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Quote:
Originally Posted by Bamabuzzard View Post
Calculate the percentage of these relative to my total cost? For example of all my costs the insurance is 10% then add that to cost/plate? Sorry if these are stupid questions but I want to get this right.
Sorry, after reading my post I realize I was a bit vague. When we started out we calculated the Actual Costs of everything down to a per plate level. That first year we planned on working "X" number of festival events and we estimated our sales based on information gathered from the festival organizers.

landarc's post stated it much better.

The proper way, would be to determines each menu item, all of the food and serveware costs, including labor to assemble and base the price on that. Then determine your overhead costs, and estimate a cost to apply to each plate to attempt to cover those costs. All of this can be calculated, except for the number of covers a day, that will always be an estimate.

We estimated our sales for the first year based on how many events we were going to do. Of course we used the SWAG method (Scientific Wild Ass Guess) that first year. As landarc mentions you will not have any "sales history" when you are just starting out. His advice to use the "direct costs x 3" is probably your best bet until you have actual sales history to calculate from.

With that being said, record ALL EXPENSES and keep meticulous accounts so that your data, going forward, will be accurate and usable for future calculations. We use Quickbooks. Once you first year ends you will have numbers to crunch to see where your profit margin ended up relative to your estimates. Also, perform weekly/monthly inventories of all supplies and food items so you can keep costs under control. The biggest way to lose profit is to neglect cost controls.
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Old 07-15-2014, 06:16 PM   #7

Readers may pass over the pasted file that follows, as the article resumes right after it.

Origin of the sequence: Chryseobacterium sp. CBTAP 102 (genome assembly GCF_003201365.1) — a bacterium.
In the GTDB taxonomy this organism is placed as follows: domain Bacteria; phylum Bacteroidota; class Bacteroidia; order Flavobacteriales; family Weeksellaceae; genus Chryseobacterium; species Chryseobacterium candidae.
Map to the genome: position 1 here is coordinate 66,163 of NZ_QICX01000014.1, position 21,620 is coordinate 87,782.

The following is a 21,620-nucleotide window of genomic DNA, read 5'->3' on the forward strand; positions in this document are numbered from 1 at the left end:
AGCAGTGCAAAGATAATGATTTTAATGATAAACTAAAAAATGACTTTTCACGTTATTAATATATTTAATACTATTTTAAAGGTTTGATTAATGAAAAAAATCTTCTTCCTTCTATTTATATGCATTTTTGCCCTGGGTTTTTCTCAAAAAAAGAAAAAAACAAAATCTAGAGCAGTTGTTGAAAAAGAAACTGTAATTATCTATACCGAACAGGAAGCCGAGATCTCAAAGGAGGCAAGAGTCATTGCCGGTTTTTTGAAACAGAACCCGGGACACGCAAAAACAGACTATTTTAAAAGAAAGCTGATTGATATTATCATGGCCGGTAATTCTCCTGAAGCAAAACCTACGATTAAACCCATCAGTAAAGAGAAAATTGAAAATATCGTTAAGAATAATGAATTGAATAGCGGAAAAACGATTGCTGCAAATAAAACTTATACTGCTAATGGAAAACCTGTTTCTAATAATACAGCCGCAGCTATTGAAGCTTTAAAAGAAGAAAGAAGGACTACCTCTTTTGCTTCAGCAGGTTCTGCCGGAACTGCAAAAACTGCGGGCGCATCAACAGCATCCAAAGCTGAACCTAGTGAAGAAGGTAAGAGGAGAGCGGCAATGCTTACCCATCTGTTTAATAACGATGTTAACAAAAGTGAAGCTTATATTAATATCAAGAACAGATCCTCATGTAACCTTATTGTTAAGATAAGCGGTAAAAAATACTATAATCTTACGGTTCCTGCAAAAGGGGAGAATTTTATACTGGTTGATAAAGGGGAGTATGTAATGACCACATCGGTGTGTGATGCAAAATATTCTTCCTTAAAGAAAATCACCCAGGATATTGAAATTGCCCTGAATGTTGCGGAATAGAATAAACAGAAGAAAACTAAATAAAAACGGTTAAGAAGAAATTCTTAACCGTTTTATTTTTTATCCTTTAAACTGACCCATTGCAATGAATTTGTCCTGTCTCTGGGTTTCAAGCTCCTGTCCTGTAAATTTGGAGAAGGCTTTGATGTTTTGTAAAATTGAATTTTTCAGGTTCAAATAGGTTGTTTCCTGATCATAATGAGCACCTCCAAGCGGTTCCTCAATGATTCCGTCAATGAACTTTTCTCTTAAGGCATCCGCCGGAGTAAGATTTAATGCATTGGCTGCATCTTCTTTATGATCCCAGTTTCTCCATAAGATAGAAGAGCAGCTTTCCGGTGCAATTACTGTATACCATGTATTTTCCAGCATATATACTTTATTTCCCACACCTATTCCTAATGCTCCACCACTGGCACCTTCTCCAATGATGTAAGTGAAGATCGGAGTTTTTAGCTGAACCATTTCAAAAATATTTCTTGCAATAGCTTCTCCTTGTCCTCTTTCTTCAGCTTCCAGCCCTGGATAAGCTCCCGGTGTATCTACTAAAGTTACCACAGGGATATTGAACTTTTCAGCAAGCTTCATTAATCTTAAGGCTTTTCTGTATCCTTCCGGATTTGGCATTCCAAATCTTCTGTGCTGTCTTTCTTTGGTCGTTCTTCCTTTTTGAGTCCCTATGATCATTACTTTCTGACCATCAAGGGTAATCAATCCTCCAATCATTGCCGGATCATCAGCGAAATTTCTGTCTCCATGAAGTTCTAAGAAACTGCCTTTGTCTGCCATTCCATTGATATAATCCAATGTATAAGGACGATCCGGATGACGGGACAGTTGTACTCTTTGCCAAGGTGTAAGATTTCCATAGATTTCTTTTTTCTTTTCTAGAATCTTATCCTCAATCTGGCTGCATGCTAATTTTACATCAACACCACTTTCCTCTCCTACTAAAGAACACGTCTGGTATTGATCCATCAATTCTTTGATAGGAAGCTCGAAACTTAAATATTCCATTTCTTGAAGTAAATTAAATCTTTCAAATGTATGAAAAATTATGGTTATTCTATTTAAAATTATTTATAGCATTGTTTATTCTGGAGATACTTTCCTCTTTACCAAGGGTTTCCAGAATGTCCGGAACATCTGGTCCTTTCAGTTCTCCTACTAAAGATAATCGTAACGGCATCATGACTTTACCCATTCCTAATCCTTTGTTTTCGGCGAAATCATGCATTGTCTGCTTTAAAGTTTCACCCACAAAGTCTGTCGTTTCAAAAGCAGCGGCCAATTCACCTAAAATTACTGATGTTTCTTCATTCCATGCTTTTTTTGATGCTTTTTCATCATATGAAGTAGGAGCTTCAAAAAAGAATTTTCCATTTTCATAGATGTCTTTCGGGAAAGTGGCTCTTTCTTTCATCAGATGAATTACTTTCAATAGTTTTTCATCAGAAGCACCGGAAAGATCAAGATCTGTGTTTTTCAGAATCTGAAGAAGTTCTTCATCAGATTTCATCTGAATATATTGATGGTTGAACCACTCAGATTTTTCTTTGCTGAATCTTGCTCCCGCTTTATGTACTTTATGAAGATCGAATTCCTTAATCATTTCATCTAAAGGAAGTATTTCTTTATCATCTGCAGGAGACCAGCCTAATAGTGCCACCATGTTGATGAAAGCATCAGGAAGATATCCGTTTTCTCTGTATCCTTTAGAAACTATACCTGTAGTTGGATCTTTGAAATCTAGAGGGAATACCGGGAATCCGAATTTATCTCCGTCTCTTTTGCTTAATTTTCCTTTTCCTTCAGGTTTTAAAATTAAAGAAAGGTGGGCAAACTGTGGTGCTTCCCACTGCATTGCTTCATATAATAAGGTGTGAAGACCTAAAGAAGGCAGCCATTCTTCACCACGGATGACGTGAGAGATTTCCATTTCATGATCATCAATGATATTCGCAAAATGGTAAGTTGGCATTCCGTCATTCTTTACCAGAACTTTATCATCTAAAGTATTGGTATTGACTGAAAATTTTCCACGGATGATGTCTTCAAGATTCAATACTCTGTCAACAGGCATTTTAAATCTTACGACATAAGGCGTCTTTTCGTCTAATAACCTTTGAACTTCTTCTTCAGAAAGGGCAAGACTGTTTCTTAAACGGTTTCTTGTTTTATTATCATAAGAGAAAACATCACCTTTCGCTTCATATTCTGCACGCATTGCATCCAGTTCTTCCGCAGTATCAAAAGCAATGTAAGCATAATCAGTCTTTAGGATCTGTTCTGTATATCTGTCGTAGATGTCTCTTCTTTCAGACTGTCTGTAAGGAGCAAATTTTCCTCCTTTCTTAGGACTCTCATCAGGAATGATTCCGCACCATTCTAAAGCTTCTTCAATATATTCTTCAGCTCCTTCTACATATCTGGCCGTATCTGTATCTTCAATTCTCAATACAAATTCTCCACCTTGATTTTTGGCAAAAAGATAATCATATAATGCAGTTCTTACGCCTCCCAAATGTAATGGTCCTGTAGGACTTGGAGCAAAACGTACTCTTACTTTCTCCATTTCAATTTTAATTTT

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Originally Posted by Texan79423 View Post
One thing not mentioned is how much you need to sale to meet your day to day operating cost. Fixed overhead and what volume you will need to profit.
Texan raises a very valid point. When writing up our Business Plan we computed the Total Overhead Costs (licenses, fees, capital outlay, etc) and then back figured how many sales we would need in a year to cover this amount and make our desired profit.

Once we had the total yearly sales required we then broke this down to a "per event" sales amount. In our case we primarily only work festival events and the numbers worked out such that we need to sell an avg of 300 units per event and needed at least 5-6 events a year to make our desired profit after costs/expenses.
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Old 07-20-2014, 07:06 PM   #8
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w
Quote:
e need to sell an avg of 300 units per event and needed at least 5-6 events a year to make our desired profit after costs/expenses.
Excellent. Now if each of these 'units' were about $8.00 each.
$9 each
$10 each.
The math changes when the per unit price goes up.
You want your 'per check' to be as high as possible.
Add a drink and you pad that stat.
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Old 07-20-2014, 10:39 PM   #9
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Cost per person is any cost you would not incur if you did not serve them. So if you've got a restaurant and already have wood on the grill, you typically wouldn't include it. If you have to fire up a new grill or are cooking on site, it should be included.

Typically, you look at gross profits, which are what you get after food and labor. The gross profits pay for overhead and fixed costs. This is the guessing game area though. It's not hard to figure out an estimate for fixed costs, then you need to run scenarios to find price points and volume to figure out what's realistic with your cost of capital in mind. If you need to borrow money or could invest in the market, you'd want to ensure you're earning a good enough return The current market will also give you some good information. If everyone is selling at $8 per plate, then that may be your best case scenario. Entering a market with a lot of information is an advantage since you can tailor your business to it.

The most important thing is picking a strategy. You might find that the market lacks a low price option and choose to offer lower quality items. Or you may find a way to differentiate which may allow you to charge more.
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Old 07-27-2014, 08:49 PM   #10
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I am new to catering and I'm using the 3x method for meat only drop offs. I'm mostly trying to record EVERYTHING I spend to capture my actual costs. I know I'm profiting at the 3x method, I just don't know how much...